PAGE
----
The editor is top notch and intuitive.  You’re offered a huge selection of templates that you can make use of for your knowledge base pages – everything from meeting minutes to project plan pages as well as allowing you to build your own templates.  Users are presented with a clean looking dashboard containing an index to all knowledge bases as well as a more detailed view of the ones they own.  Again while you can embed links in pages this isn’t great and can’t be searched so ideally you should try to get all of your content into the package. The search function is good, quick and is an AI based search, but as described for the other knowledge bases can’t search linked content.  Evernote is free for personal use, $7.99 for the Premium version which adds some functionality and much more storage and the $14.99 for the Business Version which is aimed at teams sharing data by building knowledge bases.


Kbee Review

KBee takes a different approach to Notion, Evernote and Confluence and is streets ahead if you want to set a knowledge base up quickly and relatively painlessly.

Most companies have lots of the knowledge that needs to be shared already available in existing documents, slide decks and spreadsheets but it needs to be organised and made easy to access and search.   KBee makes this easy.  It sits on top of Google Drive and allows you to build your knowledge base from the Google Docs, Sheets, Slides, Forms and PDFs that you’ve already created.  This content may not be perfect and you will probably want to tweak and add to it, but KBee will get you off to a flying start by making it available and accessible really quickly.  You could of course link to this content from other knowledge bases but what sets KBee apart is that it won’t be included in the search from those knowledge bases but it will be with KBee.

It’s simple to use, looks good, is easy to search and combines all of the access controls you’ve already set up for your Google files.  KBee’s search is very fast and uses Algolia AI which is an Artificial Intelligence driven search engine that aims to return relevant content and avoid you getting swamped by hundreds of search hits.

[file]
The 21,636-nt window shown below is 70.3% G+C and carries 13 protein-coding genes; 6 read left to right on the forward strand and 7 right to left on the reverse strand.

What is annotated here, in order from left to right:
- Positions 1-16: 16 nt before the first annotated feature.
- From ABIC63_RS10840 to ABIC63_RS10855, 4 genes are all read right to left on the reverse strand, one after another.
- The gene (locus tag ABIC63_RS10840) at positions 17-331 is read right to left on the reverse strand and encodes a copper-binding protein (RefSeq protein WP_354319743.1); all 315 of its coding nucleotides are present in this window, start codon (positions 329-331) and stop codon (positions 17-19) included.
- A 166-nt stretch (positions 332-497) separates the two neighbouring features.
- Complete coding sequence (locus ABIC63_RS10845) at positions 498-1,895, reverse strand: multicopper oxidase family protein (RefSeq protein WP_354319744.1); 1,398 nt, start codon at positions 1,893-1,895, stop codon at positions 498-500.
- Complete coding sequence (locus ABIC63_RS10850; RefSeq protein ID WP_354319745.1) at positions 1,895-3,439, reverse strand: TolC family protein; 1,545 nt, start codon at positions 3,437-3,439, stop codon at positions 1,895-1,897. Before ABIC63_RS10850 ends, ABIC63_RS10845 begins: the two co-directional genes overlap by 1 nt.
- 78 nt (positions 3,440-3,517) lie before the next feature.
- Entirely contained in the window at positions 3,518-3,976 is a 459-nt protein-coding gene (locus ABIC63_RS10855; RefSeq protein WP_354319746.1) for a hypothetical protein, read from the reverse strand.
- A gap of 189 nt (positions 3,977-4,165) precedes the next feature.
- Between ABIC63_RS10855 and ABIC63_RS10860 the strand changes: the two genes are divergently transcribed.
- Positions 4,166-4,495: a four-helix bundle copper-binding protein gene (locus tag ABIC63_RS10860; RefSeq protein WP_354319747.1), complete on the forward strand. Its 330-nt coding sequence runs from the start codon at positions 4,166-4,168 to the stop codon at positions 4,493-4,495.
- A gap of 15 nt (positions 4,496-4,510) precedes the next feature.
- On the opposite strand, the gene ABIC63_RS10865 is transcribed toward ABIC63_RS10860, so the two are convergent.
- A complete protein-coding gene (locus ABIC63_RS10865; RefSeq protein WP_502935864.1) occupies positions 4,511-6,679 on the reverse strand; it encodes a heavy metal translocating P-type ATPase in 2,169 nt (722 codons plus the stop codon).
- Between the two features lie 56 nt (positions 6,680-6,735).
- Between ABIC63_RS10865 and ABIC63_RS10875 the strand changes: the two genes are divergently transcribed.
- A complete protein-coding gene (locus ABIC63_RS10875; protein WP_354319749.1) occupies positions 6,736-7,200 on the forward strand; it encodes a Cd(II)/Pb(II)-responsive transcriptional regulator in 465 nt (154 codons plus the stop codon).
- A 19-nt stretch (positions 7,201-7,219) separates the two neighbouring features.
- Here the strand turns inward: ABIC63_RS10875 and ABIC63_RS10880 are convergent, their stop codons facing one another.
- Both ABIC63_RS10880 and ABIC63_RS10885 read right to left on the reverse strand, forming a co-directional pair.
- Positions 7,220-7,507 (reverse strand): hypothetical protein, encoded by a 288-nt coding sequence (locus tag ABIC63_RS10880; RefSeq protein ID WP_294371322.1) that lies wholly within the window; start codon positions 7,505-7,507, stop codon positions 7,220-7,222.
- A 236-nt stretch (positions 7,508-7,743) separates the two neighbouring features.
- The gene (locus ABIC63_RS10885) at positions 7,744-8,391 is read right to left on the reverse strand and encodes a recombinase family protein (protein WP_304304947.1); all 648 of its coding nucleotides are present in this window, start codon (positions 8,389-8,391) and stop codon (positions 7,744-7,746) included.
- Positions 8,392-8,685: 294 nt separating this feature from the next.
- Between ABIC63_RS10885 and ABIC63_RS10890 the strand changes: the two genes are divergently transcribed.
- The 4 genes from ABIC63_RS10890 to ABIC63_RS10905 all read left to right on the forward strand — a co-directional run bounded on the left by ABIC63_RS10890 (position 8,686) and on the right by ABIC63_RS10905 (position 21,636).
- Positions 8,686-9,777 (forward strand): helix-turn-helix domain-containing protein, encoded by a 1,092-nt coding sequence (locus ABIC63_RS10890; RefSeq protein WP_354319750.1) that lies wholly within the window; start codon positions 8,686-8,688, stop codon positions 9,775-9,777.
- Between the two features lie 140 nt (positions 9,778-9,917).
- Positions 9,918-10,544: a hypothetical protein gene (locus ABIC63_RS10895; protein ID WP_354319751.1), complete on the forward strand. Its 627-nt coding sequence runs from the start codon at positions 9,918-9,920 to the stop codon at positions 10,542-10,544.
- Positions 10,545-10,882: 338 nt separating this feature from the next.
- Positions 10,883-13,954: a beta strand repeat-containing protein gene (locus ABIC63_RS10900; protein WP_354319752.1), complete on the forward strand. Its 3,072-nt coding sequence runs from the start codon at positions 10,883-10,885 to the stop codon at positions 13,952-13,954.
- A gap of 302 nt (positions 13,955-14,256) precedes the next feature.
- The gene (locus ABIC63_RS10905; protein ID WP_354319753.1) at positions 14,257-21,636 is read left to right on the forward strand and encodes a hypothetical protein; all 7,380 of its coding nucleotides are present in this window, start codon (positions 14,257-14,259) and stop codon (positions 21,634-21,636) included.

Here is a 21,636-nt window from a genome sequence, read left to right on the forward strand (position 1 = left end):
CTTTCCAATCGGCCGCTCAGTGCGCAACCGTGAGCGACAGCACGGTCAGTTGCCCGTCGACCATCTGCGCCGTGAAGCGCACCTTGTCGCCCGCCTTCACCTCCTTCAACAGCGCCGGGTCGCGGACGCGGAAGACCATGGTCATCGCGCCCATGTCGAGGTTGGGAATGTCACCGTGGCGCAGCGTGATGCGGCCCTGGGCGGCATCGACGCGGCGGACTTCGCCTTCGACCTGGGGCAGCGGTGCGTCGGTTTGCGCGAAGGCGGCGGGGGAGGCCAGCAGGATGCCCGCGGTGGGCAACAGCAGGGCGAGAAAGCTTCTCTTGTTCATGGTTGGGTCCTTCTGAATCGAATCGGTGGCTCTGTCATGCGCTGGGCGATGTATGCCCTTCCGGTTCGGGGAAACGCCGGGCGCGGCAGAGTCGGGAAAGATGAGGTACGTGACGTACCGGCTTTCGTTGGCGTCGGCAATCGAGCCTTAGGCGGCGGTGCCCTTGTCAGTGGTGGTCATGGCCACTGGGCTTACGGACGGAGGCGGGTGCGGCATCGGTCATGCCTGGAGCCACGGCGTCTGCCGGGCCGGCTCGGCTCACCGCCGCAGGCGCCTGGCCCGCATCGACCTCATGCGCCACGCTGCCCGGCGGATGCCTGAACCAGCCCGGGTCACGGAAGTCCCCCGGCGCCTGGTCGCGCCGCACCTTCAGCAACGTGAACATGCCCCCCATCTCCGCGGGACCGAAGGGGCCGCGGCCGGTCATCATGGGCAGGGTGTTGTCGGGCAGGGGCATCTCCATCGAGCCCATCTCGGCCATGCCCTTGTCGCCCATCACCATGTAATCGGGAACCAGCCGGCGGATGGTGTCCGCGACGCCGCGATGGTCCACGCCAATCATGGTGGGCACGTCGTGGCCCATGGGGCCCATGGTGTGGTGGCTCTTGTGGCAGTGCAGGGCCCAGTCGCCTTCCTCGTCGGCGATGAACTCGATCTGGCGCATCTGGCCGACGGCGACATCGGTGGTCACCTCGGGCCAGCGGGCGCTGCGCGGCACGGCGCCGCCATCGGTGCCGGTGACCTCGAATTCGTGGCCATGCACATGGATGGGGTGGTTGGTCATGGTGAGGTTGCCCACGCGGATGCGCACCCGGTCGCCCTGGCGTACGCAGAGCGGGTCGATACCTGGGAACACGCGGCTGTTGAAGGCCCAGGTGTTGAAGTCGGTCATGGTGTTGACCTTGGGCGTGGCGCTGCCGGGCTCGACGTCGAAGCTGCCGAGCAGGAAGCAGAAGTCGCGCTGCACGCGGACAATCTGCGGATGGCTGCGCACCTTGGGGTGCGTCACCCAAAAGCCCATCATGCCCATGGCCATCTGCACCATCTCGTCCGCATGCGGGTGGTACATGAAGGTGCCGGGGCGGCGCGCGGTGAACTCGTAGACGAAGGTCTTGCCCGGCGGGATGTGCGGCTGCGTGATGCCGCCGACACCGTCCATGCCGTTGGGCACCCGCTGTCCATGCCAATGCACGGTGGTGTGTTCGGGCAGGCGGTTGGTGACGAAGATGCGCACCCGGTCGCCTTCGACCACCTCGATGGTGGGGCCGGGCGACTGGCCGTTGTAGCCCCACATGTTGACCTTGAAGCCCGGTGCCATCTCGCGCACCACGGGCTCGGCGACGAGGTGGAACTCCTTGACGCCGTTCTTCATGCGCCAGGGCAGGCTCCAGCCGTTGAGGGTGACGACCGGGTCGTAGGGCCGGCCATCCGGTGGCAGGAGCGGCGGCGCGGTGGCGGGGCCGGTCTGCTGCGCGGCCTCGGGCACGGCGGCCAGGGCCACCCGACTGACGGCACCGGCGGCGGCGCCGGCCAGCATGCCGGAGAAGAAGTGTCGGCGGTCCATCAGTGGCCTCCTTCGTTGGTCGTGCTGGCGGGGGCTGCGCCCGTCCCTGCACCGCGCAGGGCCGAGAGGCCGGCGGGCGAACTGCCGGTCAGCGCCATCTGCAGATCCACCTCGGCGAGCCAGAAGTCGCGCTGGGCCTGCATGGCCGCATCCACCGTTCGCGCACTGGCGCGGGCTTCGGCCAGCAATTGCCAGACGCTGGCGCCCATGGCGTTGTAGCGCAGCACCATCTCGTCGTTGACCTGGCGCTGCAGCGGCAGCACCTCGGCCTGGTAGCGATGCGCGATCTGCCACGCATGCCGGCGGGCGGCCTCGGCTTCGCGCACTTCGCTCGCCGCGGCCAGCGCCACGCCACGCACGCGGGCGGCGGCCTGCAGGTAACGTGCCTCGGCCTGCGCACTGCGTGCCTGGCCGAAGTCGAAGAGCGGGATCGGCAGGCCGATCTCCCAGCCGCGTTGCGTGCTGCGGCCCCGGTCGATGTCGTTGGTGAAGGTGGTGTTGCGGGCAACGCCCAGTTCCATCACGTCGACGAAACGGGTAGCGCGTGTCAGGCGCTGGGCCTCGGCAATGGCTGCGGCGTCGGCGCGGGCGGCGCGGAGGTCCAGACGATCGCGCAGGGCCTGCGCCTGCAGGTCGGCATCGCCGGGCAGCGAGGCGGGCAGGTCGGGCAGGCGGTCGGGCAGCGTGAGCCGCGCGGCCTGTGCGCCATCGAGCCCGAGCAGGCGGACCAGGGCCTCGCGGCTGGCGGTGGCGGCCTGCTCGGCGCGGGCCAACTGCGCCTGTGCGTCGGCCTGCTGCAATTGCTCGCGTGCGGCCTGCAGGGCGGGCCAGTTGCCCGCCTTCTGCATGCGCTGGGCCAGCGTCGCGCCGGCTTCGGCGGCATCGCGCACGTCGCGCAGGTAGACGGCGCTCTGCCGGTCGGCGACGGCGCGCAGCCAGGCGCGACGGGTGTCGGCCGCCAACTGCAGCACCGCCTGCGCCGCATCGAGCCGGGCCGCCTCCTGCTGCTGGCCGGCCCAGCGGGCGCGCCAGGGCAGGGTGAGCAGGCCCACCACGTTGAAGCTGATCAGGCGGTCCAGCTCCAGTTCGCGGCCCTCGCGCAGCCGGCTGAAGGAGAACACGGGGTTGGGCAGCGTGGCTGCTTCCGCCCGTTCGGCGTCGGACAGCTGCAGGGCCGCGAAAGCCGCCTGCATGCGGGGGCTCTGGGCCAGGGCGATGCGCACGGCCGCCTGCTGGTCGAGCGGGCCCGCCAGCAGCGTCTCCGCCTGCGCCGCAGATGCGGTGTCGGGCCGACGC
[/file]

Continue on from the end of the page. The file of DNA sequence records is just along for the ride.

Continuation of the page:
What’s more, authors don’t need to be trained to use a new editing package, they carry on using G Suite which is already a best-in-class office package with excellent support for shared editing.

KBee is good value too and it’s a single monthly charge rather than per user.  You pay $15 per month for unlimited users, up to three knowledge bases and one administrator or $59 per month for unlimited users and knowledge bases with three administrators.   You don’t pay any extra for storage outside of the deal you already have with Google and you get to keep all of your knowledge base in a single trusted repository – Google Drive, with whatever security, back-up and disaster recovery set-up you already have in place.



So the conclusion of our Kbee review is that we think KBee is a great idea and a good example of the sort of simple but innovative initiative that is being driven by the rapid acceleration in remote working.  If you’ve enjoyed our KBee review and are interested in KBee then you can sign up here and try it for free.  We’d recommend you try the Pro or Business version to get a representative feel of how KBee can work for you.


Gren Gale is author of Remote Work The New Normal and The Remote Project Manager and is a consultant who specialises in Remote Work and Project Management.

Articles and reviews on this site are written from an unbiased viewpoint.  We only review products which are relevant to Remote Work or Project Management and ones we believe in.  Once this Kbee review was written we looked to see if some of the links could generate affiliate income.  It won’t make us rich but it helps pay the rent!